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    • It’s truly remarkable what I’m learning since starting to write shirlandyou. Karen, you are always so full of good additional information. I have yet to strike field stones that sound like bells, but, we seldom miss the Bloomsburg Fair. Obviously, you love music as well as we do. Thanks for writing.

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  3. Shirley! You drove right past my childhood home & where my parents still live in Picture Rocks! My brothers & I swam “at the Rocks” growing up in “PR” and we answered the questions of many travelers pulling their cars over to ask us about the town name. I’ve been spending the weekends there to care for my 90 yr. old father while mom is in the hospital. My Aunt June still lives on the big farm just past the Tivoli church, which was moved across the street out of a frequent flood plain area. My grandfather ( a lifelong farmer and carpenter that helped to build many area homes & the Crestmont Inn in Eagles Mere) said the church only survived being flooded several times because the floor joists were made of hickory trees. Locals pronounce the name as “Tie-vol-ah” we were told as kids it was a Native American word- not the Italian “Tiv-o-lee”. but may be we were gullible and mis-informed, I don’t know..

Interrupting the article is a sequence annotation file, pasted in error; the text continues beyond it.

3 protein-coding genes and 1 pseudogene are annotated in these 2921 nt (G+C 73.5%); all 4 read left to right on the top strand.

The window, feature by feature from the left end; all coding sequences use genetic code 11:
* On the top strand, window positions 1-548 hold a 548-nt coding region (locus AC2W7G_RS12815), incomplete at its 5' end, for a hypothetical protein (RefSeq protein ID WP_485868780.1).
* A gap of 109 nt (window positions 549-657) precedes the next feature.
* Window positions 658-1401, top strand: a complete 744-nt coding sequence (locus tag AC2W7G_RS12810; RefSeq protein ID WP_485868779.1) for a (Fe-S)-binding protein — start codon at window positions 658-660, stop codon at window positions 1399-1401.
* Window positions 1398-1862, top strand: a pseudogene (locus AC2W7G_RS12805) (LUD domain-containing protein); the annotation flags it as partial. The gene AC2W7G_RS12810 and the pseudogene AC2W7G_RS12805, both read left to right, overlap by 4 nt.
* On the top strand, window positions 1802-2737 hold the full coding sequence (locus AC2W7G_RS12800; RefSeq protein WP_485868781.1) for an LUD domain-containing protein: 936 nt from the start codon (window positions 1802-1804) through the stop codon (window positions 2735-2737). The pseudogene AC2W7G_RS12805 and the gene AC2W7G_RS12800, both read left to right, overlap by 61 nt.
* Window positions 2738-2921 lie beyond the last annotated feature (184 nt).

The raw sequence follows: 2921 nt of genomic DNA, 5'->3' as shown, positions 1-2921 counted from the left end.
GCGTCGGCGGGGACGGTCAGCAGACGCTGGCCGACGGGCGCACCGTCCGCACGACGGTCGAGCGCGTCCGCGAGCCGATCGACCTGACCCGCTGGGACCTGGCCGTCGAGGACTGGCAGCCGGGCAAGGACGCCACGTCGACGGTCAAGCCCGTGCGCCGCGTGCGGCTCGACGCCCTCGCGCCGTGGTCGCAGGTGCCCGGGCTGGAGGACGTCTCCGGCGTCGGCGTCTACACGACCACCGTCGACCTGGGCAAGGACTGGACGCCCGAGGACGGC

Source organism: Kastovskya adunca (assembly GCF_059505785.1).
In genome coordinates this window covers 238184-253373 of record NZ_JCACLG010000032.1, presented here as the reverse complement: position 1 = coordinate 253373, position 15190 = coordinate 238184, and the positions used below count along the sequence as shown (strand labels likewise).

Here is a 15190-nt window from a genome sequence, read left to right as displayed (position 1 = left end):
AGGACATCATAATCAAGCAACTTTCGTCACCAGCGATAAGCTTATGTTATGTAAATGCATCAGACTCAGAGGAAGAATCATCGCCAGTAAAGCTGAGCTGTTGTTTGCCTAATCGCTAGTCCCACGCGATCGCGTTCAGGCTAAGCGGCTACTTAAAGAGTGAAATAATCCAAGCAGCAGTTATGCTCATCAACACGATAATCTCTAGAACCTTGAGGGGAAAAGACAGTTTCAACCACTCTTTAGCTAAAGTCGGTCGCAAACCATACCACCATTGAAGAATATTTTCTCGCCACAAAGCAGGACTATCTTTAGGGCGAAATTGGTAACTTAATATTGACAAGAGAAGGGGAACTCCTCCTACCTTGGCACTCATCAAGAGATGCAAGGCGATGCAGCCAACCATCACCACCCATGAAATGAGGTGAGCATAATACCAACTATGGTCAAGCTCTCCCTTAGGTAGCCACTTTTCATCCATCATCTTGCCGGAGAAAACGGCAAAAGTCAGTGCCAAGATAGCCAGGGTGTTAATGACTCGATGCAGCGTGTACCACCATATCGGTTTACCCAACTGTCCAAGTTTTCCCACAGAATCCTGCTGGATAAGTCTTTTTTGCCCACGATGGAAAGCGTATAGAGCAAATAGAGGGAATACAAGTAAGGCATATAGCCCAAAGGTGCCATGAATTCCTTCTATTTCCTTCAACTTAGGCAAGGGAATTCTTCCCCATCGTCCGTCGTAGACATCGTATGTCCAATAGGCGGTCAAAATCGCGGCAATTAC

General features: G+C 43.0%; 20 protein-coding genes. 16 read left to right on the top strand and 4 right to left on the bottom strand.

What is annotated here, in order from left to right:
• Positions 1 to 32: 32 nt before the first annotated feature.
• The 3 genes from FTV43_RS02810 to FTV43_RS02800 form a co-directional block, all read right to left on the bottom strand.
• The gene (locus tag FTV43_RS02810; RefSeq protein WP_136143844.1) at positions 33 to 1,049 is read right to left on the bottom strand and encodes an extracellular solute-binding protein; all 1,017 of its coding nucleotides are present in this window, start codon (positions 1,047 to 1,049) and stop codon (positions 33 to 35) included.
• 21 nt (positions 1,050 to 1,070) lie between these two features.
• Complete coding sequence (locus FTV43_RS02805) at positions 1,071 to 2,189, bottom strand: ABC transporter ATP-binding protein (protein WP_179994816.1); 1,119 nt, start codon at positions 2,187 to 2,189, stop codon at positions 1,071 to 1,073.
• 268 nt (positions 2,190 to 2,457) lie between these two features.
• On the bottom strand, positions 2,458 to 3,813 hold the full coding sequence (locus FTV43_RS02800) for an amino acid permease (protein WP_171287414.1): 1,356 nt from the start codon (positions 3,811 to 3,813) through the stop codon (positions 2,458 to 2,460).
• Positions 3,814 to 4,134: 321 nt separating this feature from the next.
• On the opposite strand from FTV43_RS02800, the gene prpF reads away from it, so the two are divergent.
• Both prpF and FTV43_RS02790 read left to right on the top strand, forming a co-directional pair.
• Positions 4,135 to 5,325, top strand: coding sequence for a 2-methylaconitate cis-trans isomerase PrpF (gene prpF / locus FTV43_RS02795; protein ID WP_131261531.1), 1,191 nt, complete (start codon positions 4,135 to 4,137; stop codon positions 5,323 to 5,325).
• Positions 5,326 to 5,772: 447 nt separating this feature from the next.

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    • What a surprise to hear from someone who grew up in Picture Rocks. It is fun learning more about you, your brothers and father and hearing from someone who knows about the two wonderful country towns. God bless you, Cindy. You have certainly been a blessing to us. Thanks for writing.

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  4. wow! i was glad to see this post 🙂 have driven through picture rocks a number of times over the years, the last time being the forth of july this year….and it was this last time through that i mentioned to my husband i wondered how picture rocks got it’s name LOL
    and now i know 🙂
    thank you!

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  5. The show that you put on the with band wagon organ sure sounds like fun and good entertainment. Maybe you can record it one day, and post it to you tube. I would love to see it. You and Burl sure find some interesting and unique ways to have fun. I’m sure that all of the folks at the church enjoyed your performance very much. It is so nice that you do things like this together. I love the pictures in your blog.

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  6. Hi Colleen: I like your suggestion of using you tube to post our “show.” We’ll have to think about that. I surely do look forward to your comments, thanks for the encouragement.